In a message dated 99-07-29 09:22:27 EDT, email@example.com (Todd Huffman) wrote:
> I will be the first to admit that judgement without complete knowledge can
No need to apologize and I don't really disagree with you as a matter of principle. It's just that my personal prejudices on this subject are fairly well known, as I've been discussing them here lately. When I was younger, I followed the space program the way most kids followed sports and the astronauts were to me what the Dallas Cowboys were to my playmates. You'd get the same touchy reaction from most men my age who grew up in Texas if you dissed Don Meredith. On a rational level, I'm fully aware of how "artificial" the whole process was, but when Neal Armstrong put his bootprint in the dust of Mare Tranquilitas he won what for me was the ultimate Superbowl.
There is a deeper issue here, though, which we've discussed in the "Big Science/Big Government" thread some time back. Government subsidies ARE like a drug, but the question is whether going cold turkey at a particular time can do more harm than good. The fact is that the current NASA administration HAS engaged in a serious program of "reform", and Dan Goldin has made "smaller, faster, cheaper" into an effective motto that has yielded positive science and technology goals. I want to see space science weaned from the corrupting influence of government support as quickly as possible, but I WOULD like to avoid destroying the life work of a whole generation of space scientists in the process.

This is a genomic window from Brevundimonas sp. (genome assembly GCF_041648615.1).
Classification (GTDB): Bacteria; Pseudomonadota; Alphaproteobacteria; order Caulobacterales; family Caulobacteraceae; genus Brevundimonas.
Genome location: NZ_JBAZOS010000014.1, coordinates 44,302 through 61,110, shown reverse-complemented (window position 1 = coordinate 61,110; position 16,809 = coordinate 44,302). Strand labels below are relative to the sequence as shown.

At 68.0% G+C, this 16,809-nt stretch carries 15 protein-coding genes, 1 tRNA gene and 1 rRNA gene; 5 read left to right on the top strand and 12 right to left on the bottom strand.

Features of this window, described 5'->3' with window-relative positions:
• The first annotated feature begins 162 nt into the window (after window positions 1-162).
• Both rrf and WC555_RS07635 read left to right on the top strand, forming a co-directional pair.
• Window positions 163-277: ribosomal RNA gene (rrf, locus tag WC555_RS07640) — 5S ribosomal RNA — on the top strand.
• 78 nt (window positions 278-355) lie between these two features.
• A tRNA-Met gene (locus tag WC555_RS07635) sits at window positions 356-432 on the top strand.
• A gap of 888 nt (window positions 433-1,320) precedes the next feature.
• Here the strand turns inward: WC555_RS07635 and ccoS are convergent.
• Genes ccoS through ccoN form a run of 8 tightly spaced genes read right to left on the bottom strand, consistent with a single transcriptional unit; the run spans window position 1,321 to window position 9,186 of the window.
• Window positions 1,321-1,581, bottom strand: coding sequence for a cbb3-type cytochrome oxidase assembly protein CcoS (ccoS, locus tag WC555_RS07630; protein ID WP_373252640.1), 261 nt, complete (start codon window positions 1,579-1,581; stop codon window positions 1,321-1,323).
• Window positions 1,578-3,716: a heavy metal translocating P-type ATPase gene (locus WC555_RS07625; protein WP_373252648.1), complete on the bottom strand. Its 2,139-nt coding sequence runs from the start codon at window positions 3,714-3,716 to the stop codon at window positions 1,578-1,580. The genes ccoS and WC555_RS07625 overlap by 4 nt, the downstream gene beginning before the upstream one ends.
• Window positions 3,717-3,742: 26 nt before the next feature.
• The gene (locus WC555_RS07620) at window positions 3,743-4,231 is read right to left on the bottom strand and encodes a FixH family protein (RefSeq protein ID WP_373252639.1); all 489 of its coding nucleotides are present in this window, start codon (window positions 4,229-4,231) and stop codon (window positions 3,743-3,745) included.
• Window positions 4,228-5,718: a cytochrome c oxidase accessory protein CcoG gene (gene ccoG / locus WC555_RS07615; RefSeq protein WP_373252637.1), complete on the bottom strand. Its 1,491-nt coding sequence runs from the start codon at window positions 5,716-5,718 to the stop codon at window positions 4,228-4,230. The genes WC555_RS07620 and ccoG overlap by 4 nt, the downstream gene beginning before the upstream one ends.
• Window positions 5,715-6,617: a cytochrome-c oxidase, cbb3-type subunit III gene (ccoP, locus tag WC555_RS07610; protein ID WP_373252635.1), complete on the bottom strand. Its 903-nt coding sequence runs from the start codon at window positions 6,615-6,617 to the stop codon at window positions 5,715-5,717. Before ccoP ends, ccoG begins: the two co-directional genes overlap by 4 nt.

Greg Burch <GBurch1@aol.com>----<firstname.lastname@example.org> Attorney ::: Vice President, Extropy Institute ::: Wilderness Guide http://users.aol.com/gburch1 -or- http://members.aol.com/gburch1 "Civilization is protest against nature; progress requires us to take control of evolution." -- Thomas Huxley